In 2004, the U.S. Army digitized its former camouflage pattern on standard issue uniforms. It was termed “Universal Camouflage Pattern,” or UCP, with the hope that it would serve as a one-print-fits-all for any environment. The theory behind the digital print was not the result of a fashion craze; it started in the late 1970s with two psychology professors at West Point. Neuroscientists divided the human visual system into two parallel circuits. One circuit told us where objects were located, the other what objects were. Officially called the “Dual Texture Gradient,” the idea was that the pixelated pattern would interfere with those circuits and make it difficult to identify objects. More research, based on how our brains processed MRI scans as boxes and rectangles, led camouflage experts to similar conclusions, that this pattern was smart camo. Initially, the Marines adopted the pattern from the Canadians. However, the pattern failed early trials in the U.S. Army, and troops reported that it performed poorly in combat.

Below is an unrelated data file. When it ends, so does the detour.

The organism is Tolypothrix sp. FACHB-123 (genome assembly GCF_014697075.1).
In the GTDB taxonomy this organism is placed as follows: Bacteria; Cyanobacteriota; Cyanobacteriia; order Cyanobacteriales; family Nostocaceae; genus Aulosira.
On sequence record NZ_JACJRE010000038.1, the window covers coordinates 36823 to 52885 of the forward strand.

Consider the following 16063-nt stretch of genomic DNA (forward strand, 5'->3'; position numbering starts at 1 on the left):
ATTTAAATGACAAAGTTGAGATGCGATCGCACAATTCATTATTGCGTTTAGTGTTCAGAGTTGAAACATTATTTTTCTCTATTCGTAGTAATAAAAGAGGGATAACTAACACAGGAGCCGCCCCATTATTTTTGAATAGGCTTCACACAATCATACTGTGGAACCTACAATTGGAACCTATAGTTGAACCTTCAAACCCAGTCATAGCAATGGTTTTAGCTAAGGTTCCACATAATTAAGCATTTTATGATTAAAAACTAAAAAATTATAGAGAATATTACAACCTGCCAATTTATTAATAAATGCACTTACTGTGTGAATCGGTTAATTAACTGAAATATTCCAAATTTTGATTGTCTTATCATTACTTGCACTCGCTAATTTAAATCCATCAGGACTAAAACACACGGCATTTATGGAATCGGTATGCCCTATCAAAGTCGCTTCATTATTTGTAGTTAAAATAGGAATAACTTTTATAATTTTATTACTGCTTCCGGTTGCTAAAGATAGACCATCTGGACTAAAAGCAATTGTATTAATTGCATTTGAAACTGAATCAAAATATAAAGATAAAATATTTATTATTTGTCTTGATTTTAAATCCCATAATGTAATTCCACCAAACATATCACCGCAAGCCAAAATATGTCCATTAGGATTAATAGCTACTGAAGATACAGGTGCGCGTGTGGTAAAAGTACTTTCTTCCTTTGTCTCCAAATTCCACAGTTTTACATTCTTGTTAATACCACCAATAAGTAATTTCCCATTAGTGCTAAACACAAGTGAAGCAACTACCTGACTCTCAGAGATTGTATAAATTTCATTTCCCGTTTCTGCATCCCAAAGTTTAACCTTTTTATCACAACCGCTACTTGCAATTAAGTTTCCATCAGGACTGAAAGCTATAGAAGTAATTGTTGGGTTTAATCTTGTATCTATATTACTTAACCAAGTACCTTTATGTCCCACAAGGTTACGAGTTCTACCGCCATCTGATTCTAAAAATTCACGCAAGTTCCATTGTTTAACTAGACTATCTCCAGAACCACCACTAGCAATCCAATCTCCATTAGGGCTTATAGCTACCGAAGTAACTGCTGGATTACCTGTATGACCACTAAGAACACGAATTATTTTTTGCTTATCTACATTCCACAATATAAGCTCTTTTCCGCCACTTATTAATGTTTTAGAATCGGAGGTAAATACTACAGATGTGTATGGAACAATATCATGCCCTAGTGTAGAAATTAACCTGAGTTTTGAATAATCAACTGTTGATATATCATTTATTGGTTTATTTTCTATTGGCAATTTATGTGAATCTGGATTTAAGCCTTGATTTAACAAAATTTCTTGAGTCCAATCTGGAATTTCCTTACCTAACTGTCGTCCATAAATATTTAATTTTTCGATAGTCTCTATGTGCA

In 2009, after a camo detection study, the Army revised the design for ground troops in Afghanistan to the current “MultiCam” pattern as a temporary solution. Currently, four designs from non-government vendors are in a bid to become the next camo pattern. Submissions required that designs include a woodland variant, a desert variant, and a transitional variant for every environment in between. The goal of extensive field tests will be to optimize performance range from 35-400 meters in a woodland environment and 35-500 meters in a transitional and desert environment. Testing of the first pattern, which resembles reptile skin, began in June. Testing of the other patterns could last up to nine months, and production of the new uniforms could begin as early as 2013.